Robotic ocean predators have arrived to help protect marine ecosystems and chew bubble gum.
And they're all out of bubble gum.
Welcome to What the Future.
On today's show, the fish-hunting robot made to cull an invasive species.
A satellite targets and takes down space junk for the first time.
And an unemployed robot gets a new job at Dodger Stadium.
Let's jump right into thje deep end were lion fish are running in mud.
Lion fish are whats known as an invasive species, meaning they have few predators outside of their natural waters.
So when they showed up in the careabeain sea and atlantic ocean, they gulg on juvenile fish, with stormach expandup to 30 times their normal sizes, lion fish can reduce some fish populatios by as much as 90% in just five minutes.
Lionfish need to be hunted to give the ecosystem a chance to balance itself.
And that's where the Guardian LF1 comes in.
The underwater drone was designed by robots in service of the environment to stun lionfish and suck them into a storage chamber so they can be brought to the surface and sold for food.
I know what you're thinking.
Yes lionfish do have poisonous spines.
And yes they do have a pretty fearsome ugly mug, but you can totally eat them.
Lionfish meat is high in protein, and omega 3 fatty acids, and low in cholesterol, and heavy metals.
RSE's goal is to make the LF1 robots economically viable for fishermen, so they can make a living while helping the environment.
Worcester Polytechnic Institute is also developing a lionfish hunting robot.
Unlike RSE's remote controlled robot, this robot will be autonomous and untethered, finding and spearing lionfish without human assistance.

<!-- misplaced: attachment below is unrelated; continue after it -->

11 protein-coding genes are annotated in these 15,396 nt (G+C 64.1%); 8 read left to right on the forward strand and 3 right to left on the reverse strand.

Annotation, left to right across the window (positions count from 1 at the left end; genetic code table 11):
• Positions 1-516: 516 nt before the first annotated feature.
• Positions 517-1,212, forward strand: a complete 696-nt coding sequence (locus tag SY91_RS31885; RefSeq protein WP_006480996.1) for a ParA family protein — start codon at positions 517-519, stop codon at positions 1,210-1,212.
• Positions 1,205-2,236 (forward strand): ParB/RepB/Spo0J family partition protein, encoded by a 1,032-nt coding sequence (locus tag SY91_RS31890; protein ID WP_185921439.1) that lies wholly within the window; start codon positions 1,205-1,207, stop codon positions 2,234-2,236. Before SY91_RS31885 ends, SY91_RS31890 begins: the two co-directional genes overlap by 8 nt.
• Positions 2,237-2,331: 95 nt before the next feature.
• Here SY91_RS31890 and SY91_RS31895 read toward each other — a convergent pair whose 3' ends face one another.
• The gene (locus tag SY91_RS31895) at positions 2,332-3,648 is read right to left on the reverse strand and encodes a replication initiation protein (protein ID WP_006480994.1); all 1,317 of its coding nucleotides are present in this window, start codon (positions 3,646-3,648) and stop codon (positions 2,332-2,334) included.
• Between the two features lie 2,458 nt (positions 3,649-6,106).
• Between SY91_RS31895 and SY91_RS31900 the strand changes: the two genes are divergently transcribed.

These robots could make lionfish more affordable and popular as a food source.
So if you see lionfish on a menu somewhere, give it a try.
You might like it.
And you'll be taking some of the burden off of species that are being over-fished.
Nets aren't just for the ocean anymore.
They're also being used to clean up space junk.
More than 300 kilometers above Earth, the RemoveDEBRIS satellite tested its net capture technology for the first time.
It deployed a shoebox-sized object for target practice, then fired a A net at the space garbage and successfully captured it.
For this test the pieces of space trash will fall to earth on its own and burn up during reentry.
In the future developers say that tether nets could be employed for control of junk removal.
There are millions of pieces of space debris orbiting our planet, posing a significant threat to spacecrafts and satellites.
RemoveDEBRIS still has more technologies to test, including garbage harpoon,
A camera to track and monitor space junk, and an experimental drag sail which will use the Earth's upper atmosphere.
Here to bring the removed debris satellite down to Earth where it will burn up during reentry, and avoid becoming space junk itself.
Our last story for today is a story of triumph over adversity.
Flippy, the burger flipping robot from Miso Robotics was Fired from his job at Caliburger this year because he was throwing off the rhythm of the kitchen.
We are happy inform you that he found a new home at the Chicken and Tots stand in Dodgers Stadium.
Since July 30th, Flippy has cooked up more than 10,000 pounds of chicken tenders and tater tots.
Serving up about 80 baskets of food per hour.
Despite being fast on the fryers, Flippy is only employed on an experimental basis.
The team is gathering data and will likely have more information on Flippy's future with the Dodgers once the season comes to a close.
And fish, thanks for the question Dan.
Most large scale net fishing results in the capture of unwanted fish, and other marine creatures, also known as bicatch which does further damage to marine ecosystems.
The most precise way to catch only lion fish is to catch them one at a time using spears Handheld nets or robots.
The robots can go deeper than you average human diver, hence the push to make them economically viable for fishermen.
That's all for this week, thanks very much for watching.
I'm Jessie Laurel, filling in for Andy Altman, we'll see you next time on What the Future.